The Henri Bortoft Lectures

An Introduction to the Henri Bortoft Lectures

Simon Robinson

I am extremely happy to be able to announce the publication of Henri Bortoft’s 2009 lectures at Schumacher College, a long-desired project which has been made possible through the support of Jaqueline Bortoft and Schumacher College.

Henri Bortoft (1938 – 2012) was a physicist and philosopher who studied the problem of wholeness in quantum physics as a postgraduate student under David Bohm. He then went on to work with the philosopher J.G. Bennett where he would extend his studies of wholeness into the areas of phenomenology and hermeneutics.

Henri would then take a deep interest in the scientific work of Johann Wolfgang von Goethe, resulting in the publication of his 1986 monograph Goethe’s Scientific Consciousness. This work was expanded into what is now regarded as one of the greatest articulations of Goethe’s approach to science in The Wholeness of Nature: Goethe’s Way of Science published in 1996. Henri would then spend the next years working on his final book Taking Appearance Seriously: The Dynamic Way of Seeing in Goethe and European Thought published in 2012.

Henri’s teachings formed the basis for the masters degree course in Holistic Science which is taught there, and which Henri helped to develop more than twenty years ago along with ecologist Stephan Harding, Goethian scientist Margaret Colquhoun and the late visionary biologist Brian Goodwin.

Henri was able to push language to its limits and explain philosophy in a verbal manner which had the effect of drawing attention to the meaning of what he was saying in a manner which is almost impossible to replicate in written form.


As one of the students in Holistic Science in the 2009 I had the huge privilege of spending this particular week with Henri, a week which provoked one of the most profound shifts in my thinking I have ever experienced.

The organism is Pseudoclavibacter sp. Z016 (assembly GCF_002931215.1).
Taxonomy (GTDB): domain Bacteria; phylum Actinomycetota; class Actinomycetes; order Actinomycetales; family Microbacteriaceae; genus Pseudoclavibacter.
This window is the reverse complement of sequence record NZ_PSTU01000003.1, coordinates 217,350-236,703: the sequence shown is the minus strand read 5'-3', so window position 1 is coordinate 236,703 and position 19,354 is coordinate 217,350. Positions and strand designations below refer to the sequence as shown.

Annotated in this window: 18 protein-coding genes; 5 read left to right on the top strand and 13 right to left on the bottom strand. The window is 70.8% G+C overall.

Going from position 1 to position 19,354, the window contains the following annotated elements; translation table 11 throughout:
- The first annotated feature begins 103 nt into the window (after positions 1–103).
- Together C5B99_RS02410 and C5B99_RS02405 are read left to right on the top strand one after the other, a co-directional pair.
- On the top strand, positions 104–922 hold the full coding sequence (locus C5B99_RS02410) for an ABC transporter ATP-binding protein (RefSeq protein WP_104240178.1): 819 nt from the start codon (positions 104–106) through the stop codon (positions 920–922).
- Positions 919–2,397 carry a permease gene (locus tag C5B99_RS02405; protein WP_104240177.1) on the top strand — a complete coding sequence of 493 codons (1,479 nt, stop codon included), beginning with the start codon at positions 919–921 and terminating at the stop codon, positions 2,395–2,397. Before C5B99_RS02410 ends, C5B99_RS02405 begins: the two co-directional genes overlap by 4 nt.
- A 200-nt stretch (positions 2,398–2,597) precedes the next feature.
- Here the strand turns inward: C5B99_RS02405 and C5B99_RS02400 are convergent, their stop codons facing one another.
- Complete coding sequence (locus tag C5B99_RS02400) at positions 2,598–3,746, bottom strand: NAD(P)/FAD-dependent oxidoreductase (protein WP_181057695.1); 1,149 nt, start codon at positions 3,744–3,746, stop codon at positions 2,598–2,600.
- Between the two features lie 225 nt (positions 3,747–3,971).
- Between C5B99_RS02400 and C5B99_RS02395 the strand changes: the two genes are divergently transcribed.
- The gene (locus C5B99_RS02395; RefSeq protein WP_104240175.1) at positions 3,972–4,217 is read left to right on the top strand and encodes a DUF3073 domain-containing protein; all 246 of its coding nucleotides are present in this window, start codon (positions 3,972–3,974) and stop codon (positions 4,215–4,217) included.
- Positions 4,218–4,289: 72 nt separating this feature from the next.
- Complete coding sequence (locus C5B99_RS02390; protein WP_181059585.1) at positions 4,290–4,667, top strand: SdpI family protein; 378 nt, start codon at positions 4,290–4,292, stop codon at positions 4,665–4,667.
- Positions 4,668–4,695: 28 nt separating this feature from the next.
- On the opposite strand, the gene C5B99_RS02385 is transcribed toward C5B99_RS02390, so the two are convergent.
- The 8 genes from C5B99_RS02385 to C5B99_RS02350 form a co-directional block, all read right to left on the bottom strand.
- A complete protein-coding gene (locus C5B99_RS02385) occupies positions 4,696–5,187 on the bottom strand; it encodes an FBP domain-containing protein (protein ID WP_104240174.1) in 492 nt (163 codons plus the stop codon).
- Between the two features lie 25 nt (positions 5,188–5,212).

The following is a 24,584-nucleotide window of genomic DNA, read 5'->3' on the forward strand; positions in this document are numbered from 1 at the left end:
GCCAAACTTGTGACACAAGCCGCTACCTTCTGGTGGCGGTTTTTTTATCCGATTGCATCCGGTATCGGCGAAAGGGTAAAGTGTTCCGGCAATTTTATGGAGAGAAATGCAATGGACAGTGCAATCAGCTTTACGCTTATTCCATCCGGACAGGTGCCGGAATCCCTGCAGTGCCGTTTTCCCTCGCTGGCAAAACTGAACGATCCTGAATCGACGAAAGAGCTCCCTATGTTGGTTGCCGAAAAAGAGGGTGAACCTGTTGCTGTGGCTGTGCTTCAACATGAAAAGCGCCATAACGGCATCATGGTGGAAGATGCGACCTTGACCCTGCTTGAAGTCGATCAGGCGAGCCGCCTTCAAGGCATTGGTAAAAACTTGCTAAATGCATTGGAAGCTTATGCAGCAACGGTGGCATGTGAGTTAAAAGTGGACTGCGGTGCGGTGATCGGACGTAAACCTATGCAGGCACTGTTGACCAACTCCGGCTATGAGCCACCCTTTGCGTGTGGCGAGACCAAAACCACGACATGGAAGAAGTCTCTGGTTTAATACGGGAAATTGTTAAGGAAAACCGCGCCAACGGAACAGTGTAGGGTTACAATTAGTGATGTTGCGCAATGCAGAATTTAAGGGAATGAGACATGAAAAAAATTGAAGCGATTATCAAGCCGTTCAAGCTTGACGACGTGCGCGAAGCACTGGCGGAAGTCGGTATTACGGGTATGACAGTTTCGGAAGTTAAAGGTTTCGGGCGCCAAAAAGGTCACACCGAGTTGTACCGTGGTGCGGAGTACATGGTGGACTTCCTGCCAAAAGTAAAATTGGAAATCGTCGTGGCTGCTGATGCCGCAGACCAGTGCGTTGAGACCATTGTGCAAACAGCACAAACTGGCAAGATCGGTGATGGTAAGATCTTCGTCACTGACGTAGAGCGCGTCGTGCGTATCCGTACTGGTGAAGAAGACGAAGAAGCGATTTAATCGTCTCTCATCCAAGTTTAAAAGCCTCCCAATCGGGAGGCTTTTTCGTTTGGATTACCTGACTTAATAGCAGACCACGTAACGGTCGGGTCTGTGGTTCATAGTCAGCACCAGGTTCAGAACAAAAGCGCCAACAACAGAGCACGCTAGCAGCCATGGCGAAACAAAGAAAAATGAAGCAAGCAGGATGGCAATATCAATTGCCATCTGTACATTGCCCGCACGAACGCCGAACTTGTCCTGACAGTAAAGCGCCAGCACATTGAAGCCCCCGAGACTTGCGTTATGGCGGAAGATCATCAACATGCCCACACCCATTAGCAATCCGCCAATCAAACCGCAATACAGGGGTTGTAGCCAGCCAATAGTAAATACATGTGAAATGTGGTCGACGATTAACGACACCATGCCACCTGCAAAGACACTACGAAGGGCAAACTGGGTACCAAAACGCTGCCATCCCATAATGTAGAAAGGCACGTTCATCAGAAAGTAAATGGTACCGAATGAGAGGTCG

It was in this same year that a decision was made to film Henri’s week of lectures since it was clear that due to his long-term illness it may well not have been possible for him to be able to continue lecturing for too much longer. While his lectures from subsequent years were recorded in audio format, these recordings were the only ones from Holistic Science to be videoed.

Although the main video files had been stored at Schumacher College, over time I believe that they had become lost. Some years ago I went back to copies of the recordings that I had made, but unfortunately the audio had become corrupted to the point where it was almost impossible to listen to.

However, a couple of weeks ago I discovered a different set of the recordings on my computer and to my surprise the audio was in perfect condition. Given that the reason for making the recordings was to ensure that as many people as possible would have the opportunity to hear Henri in full flow, I sought permission to make them publicly available.

As these lectures are so precious, I wanted to provide this introduction to Henri and his work. Over the coming weeks I will be releasing the complete set of lectures, and I will also be providing short introductions to each one to help provide a little narrative and additional context. The introductions also include suggestions for suggested readings for those people who may not yet be familiar with Henri’s work.

The videos are being released on my Youtube channel The articles introducing the lectures are being published on Please do feel free to subscribe to them so as to be notified when each one is released. The first introductory lecture from Henri is already available to watch on-line.

Henri’s work is powerful because it provides us with a radically different and powerful new way to understand systems. When his dynamic conception of wholeness is truly understood, it changes our way of seeing, and takes us into an understanding of experience, meaning and being. These are not just questions for science and philosophy, but for helping us understand our relationship to other people, to nature, to design, to architecture and to the development of new organisational structures.

It was Henri’s dynamic conception of wholeness which inspired Maria Moraes Robinson and I to write our own book Holonomics: Business Where People and Planet Matter. In this book we introduce readers to Henri’s philosophy of wholeness, and show how it can be understood in relation to systems thinking and complexity science, the development of new business models, and also how it relates to changes in our mental models, leadership and the transformation of consciousness in organisations.

Our second book, Customer Experiences with Soul: A New Era in Design, extends these insights from Henri’s work, notably the dynamic way of seeing, into the area of customer experience design. In this book we introduce our tool, the Holonomic Circle, which articulates the meaning of soul in a design, business and branding context. This framework takes its inspiration from the hermeneutic circle, an approach to understanding meaning in texts and works of art developed by Hans-Georg Gadamer which Henri explored extensively.

I would like to personally than Jaqueline Bortoft and Annie Adams (Schumacher College) for their support in this project.